School of Library and Information Studies

LIS 598: Knowledge Production, Diffusion, and Reception in LIS

Course Outline
Winter 2017

Instructor: Tami Oliphant
Phone: (780) 492-2033
Office: 3-04 Rutherford South
Office hours: By appointment
Class times: Mondays: 9:00 a.m.11:50 p.m. in 3-01 Rutherford South

Calendar Description:

This course examines the sources, production, diffusion, reception, and practical applications of knowledge within the context of library and information studies.


Course Objectives:

  • To introduce, and to critically examine, different theories of knowledge and different ways of knowing and their relevance and application to library and information studies (LIS);

  • To critique sources of knowledge and how knowledge is acquired and produced by individuals, groups, communities, and institutions;

  • To critically examine knowledge diffusion among individuals, groups, communities, and institutions;

  • To explore how people evaluate, assess, interpret, and judge knowledge, information, beliefs, and opinions;

  • To engage in critical, reflective practice.


Measurable Student Learning Outcomes (SLOs):

By the end of the course students will:

  • demonstrate their understanding of how knowledge is produced and disseminated in various contexts;
    • Measures: case study, scholarly artifact
  • demonstrate their understanding of how people evaluate, assess, interpret and judge knowledge, information, beliefs, and opinions;
    • Measures: case study, scholarly artifact
  • engage in critical, reflective, practice by developing greater awareness of the theories, sources, and knowledge practices pertinent to LIS
    • Measures: class curation, course readings, class discussion, case study, scholarly artifact


In the era of data glut, information glut, and competing narratives, a deeper understanding of how we come to know, how we conceptualize the world around us, and how we evaluate and assess claims about the world, are increasingly foundational to LIS as an academic discipline and applicable to professional practice. Recognizing that all knowledge is embedded in individual, social, cultural, and political contexts, this course examines the sources, production, diffusion, reception, and practical applications of knowledge in library and information studies.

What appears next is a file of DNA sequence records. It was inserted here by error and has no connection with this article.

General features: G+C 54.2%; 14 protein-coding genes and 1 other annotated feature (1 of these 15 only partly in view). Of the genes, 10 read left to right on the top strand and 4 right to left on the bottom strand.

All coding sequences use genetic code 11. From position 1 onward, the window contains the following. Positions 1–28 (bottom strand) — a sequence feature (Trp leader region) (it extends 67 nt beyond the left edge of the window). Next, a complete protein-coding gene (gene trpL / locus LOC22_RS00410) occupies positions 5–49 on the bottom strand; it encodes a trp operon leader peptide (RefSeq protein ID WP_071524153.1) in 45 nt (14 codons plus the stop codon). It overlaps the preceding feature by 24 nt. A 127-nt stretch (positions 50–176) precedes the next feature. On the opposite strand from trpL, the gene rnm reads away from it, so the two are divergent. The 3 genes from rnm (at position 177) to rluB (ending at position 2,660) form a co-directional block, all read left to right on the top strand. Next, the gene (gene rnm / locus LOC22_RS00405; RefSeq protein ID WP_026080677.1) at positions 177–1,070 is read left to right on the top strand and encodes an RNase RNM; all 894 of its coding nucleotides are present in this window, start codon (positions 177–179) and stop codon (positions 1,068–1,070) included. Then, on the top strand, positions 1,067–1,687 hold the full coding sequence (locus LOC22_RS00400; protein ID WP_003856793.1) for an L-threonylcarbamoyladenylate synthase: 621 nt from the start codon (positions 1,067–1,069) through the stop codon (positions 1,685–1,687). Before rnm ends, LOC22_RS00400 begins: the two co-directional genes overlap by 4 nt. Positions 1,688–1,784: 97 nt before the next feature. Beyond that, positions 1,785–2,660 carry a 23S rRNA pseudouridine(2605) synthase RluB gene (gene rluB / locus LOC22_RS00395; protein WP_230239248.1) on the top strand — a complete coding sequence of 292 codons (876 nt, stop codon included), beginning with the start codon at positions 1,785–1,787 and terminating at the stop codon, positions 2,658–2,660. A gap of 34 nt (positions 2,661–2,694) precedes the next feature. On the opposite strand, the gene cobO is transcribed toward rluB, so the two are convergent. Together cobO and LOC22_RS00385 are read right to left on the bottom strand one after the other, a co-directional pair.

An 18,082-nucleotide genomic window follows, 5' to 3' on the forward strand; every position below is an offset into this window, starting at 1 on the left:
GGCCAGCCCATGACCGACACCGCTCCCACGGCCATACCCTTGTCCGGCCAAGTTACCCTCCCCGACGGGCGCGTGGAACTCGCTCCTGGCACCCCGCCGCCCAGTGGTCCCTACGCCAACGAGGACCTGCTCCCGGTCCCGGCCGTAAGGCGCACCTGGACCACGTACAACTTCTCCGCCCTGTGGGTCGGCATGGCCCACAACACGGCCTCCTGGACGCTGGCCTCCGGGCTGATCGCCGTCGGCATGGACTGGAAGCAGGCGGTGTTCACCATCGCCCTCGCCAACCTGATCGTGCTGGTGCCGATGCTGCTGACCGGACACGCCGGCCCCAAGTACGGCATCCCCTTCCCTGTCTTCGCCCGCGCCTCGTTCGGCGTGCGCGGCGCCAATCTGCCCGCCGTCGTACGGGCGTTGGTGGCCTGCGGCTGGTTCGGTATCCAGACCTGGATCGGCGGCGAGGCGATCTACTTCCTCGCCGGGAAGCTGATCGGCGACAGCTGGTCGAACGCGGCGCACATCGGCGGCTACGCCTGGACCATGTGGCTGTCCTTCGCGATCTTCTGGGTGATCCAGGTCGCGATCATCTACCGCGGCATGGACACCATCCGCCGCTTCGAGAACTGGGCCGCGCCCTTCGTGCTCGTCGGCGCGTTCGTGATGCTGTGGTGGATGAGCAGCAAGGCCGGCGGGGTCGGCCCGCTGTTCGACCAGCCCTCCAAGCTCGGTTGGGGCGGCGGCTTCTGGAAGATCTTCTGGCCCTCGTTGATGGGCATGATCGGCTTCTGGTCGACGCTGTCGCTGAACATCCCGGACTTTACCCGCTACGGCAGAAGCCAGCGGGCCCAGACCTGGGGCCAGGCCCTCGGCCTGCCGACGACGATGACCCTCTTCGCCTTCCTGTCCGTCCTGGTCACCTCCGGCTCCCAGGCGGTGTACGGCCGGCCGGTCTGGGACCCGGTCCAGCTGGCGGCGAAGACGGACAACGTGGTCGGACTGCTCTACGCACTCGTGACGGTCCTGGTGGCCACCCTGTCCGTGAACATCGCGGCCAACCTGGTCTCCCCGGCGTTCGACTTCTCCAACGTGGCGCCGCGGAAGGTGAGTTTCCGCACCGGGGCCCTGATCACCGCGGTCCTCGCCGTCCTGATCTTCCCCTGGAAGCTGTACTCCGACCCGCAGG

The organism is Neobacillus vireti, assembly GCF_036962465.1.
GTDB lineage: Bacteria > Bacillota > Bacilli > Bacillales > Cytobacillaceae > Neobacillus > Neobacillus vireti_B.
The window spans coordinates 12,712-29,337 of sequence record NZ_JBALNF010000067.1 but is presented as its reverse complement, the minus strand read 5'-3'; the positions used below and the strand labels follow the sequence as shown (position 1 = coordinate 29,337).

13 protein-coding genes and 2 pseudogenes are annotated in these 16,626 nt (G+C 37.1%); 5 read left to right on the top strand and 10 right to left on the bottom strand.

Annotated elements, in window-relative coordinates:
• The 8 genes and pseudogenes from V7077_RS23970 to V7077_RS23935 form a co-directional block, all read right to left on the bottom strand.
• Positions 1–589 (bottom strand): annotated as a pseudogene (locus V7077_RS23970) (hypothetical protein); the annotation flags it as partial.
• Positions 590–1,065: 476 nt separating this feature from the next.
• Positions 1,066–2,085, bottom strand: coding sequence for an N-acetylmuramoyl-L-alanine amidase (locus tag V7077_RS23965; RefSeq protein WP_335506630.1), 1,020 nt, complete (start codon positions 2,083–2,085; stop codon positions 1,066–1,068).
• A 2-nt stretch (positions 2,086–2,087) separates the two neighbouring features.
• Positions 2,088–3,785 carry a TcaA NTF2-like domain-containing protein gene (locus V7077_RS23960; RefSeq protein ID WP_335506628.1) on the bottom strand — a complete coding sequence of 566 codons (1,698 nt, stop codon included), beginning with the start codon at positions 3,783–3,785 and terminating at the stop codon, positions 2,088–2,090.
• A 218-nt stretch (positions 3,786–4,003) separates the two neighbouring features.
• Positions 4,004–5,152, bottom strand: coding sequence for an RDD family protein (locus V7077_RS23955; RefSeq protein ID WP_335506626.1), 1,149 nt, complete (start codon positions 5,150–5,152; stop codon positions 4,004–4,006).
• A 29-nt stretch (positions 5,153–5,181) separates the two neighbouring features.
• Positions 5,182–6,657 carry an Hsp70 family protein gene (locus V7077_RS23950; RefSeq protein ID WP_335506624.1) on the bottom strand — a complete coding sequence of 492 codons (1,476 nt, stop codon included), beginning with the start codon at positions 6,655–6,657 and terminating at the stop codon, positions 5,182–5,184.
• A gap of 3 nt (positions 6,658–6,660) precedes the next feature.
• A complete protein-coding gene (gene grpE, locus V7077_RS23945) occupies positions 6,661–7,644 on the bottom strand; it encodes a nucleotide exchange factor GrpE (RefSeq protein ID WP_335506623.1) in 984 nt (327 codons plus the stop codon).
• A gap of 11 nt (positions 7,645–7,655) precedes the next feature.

• Knowledge and everyday life

  • Knowledge production in the various disciplines

  • Knowledge transfer

  • Data, information, knowledge and representation

  • Critical data studies

  • Power relations

  • Media; publishing; circulation of documents

  • Diffusion of knowledge including libraries and other cultural institutions

  • Visuals and aesthetics

  • Online and offline communities, Internet, networks

  • Cognitive authority, authoritative knowledge, credibility, trust

  • Misinformation, disinformation, counterknowledge

  • Situated learning/signature pedagogies

  • Knowledge destruction

  • Privacy, ethics, the right to know and the right to forget

  • Self-knowledge and professional knowledge  

  • Reflective practice, critical thinking, critical practice


A combination of lectures, readings, discussions, computer demonstrations, hands-on exercises, and presentations will be used throughout the course. Where possible, guest lectures and/or special presentations will also be included.

Course Relationships:
Pre-requisite: LIS 501; Co-requisite: LIS 505


Assignments and Weighting:

Class participation: 15%

Case study: 25%

Class curation: 25%

Scholarly artifact: 35%


Required Texts:
Readings as assigned


School of Library and Information Studies Grading Statement:

Grades reflect professional judgements of student achievement made by instructors. These judgements are based on a combination of absolute achievement and relative performance in class. The instructor should mark in terms of raw scores, rank the assignments in order of merit, and with due attention to the verbal descriptions of the various grades, assign an appropriate final letter grade.

Academic Integrity:

The University of Alberta is committed to the highest standards of academic integrity and honesty. Students are expected to be familiar with these standards regarding academic honesty and to uphold the policies of the University in this respect. Students are particularly urged to familiarize themselves with the provisions of the Code of Student Behaviour (online at and avoid any behaviour which could potentially result in suspicions of cheating, plagiarism, misrepresentation of facts and/or participation in an offence. Academic dishonesty is a serious offence and can result in suspension or expulsion from the University.

Students should also be mindful of the SLIS Copyright Policy

Inclusive Language and Equity:

The Faculty of Education is committed to providing an environment of respect for all people within the university community and to educating faculty, staff, and students in developing teaching and learning contexts that are welcoming to all. The Faculty recommends that students and staff use inclusive language to create a classroom atmosphere in which students’ experiences and views are treated with equal respect and value in relation to their gender, racial background, sexual orientation and ethnic background. Students who require accommodations in this course due to a disability affecting mobility, vision, hearing, learning, or mental or physical health are advised to discuss their needs with Student Accessibility Services.

Recording of Lectures:

Recording of lectures is permitted only with the prior written consent of the professor or if recording is part of an approved accommodation plan.

Policy about course outlines can be found in Section 23.4(2) of the University Calendar.